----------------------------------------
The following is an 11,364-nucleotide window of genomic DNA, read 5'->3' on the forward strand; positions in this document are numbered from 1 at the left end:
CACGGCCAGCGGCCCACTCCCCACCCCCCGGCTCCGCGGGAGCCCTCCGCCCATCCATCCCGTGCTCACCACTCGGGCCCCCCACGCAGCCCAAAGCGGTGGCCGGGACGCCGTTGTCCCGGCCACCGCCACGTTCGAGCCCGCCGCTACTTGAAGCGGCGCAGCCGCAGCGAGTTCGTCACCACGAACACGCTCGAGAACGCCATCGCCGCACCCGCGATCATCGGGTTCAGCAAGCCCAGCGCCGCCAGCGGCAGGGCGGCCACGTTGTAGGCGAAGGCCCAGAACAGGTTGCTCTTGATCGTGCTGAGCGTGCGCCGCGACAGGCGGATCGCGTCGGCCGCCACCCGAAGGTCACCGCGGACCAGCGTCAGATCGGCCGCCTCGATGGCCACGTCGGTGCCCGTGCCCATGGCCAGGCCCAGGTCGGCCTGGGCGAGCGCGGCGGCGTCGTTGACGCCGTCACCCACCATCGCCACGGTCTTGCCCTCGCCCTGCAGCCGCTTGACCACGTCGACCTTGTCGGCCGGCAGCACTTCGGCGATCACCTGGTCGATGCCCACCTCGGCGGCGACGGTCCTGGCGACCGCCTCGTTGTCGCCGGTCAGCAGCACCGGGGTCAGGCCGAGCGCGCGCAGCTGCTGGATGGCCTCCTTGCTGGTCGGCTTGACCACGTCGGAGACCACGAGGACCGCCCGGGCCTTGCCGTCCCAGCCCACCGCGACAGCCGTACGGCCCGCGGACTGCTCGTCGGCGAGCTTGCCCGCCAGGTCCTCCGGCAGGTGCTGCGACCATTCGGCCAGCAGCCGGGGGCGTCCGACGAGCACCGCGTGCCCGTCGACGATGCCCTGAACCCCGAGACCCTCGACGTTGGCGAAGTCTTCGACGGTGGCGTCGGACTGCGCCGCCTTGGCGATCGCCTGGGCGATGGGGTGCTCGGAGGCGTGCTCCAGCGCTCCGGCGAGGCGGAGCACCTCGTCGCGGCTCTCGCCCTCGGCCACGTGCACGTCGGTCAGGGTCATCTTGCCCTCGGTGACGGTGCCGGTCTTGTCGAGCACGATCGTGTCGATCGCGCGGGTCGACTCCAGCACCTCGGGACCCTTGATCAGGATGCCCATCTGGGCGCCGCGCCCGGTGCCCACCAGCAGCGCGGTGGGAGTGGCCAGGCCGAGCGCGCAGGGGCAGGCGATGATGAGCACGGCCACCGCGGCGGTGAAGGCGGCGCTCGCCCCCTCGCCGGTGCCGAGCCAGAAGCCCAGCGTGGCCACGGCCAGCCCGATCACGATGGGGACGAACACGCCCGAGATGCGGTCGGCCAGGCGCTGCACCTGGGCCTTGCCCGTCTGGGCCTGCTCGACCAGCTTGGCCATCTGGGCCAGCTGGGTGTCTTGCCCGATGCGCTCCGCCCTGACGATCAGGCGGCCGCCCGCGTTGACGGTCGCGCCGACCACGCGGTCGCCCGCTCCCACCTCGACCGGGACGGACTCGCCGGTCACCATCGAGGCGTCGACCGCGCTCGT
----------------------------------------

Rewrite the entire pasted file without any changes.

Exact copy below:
The following is an 11,364-nucleotide window of genomic DNA, read 5'->3' on the forward strand; positions in this document are numbered from 1 at the left end:
CACGGCCAGCGGCCCACTCCCCACCCCCCGGCTCCGCGGGAGCCCTCCGCCCATCCATCCCGTGCTCACCACTCGGGCCCCCCACGCAGCCCAAAGCGGTGGCCGGGACGCCGTTGTCCCGGCCACCGCCACGTTCGAGCCCGCCGCTACTTGAAGCGGCGCAGCCGCAGCGAGTTCGTCACCACGAACACGCTCGAGAACGCCATCGCCGCACCCGCGATCATCGGGTTCAGCAAGCCCAGCGCCGCCAGCGGCAGGGCGGCCACGTTGTAGGCGAAGGCCCAGAACAGGTTGCTCTTGATCGTGCTGAGCGTGCGCCGCGACAGGCGGATCGCGTCGGCCGCCACCCGAAGGTCACCGCGGACCAGCGTCAGATCGGCCGCCTCGATGGCCACGTCGGTGCCCGTGCCCATGGCCAGGCCCAGGTCGGCCTGGGCGAGCGCGGCGGCGTCGTTGACGCCGTCACCCACCATCGCCACGGTCTTGCCCTCGCCCTGCAGCCGCTTGACCACGTCGACCTTGTCGGCCGGCAGCACTTCGGCGATCACCTGGTCGATGCCCACCTCGGCGGCGACGGTCCTGGCGACCGCCTCGTTGTCGCCGGTCAGCAGCACCGGGGTCAGGCCGAGCGCGCGCAGCTGCTGGATGGCCTCCTTGCTGGTCGGCTTGACCACGTCGGAGACCACGAGGACCGCCCGGGCCTTGCCGTCCCAGCCCACCGCGACAGCCGTACGGCCCGCGGACTGCTCGTCGGCGAGCTTGCCCGCCAGGTCCTCCGGCAGGTGCTGCGACCATTCGGCCAGCAGCCGGGGGCGTCCGACGAGCACCGCGTGCCCGTCGACGATGCCCTGAACCCCGAGACCCTCGACGTTGGCGAAGTCTTCGACGGTGGCGTCGGACTGCGCCGCCTTGGCGATCGCCTGGGCGATGGGGTGCTCGGAGGCGTGCTCCAGCGCTCCGGCGAGGCGGAGCACCTCGTCGCGGCTCTCGCCCTCGGCCACGTGCACGTCGGTCAGGGTCATCTTGCCCTCGGTGACGGTGCCGGTCTTGTCGAGCACGATCGTGTCGATCGCGCGGGTCGACTCCAGCACCTCGGGACCCTTGATCAGGATGCCCATCTGGGCGCCGCGCCCGGTGCCCACCAGCAGCGCGGTGGGAGTGGCCAGGCCGAGCGCGCAGGGGCAGGCGATGATGAGCACGGCCACCGCGGCGGTGAAGGCGGCGCTCGCCCCCTCGCCGGTGCCGAGCCAGAAGCCCAGCGTGGCCACGGCCAGCCCGATCACGATGGGGACGAACACGCCCGAGATGCGGTCGGCCAGGCGCTGCACCTGGGCCTTGCCCGTCTGGGCCTGCTCGACCAGCTTGGCCATCTGGGCCAGCTGGGTGTCTTGCCCGATGCGCTCCGCCCTGACGATCAGGCGGCCGCCCGCGTTGACGGTCGCGCCGACCACGCGGTCGCCCGCTCCCACCTCGACCGGGACGGACTCGCCGGTCACCATCGAGGCGTCGACCGCGCTCGT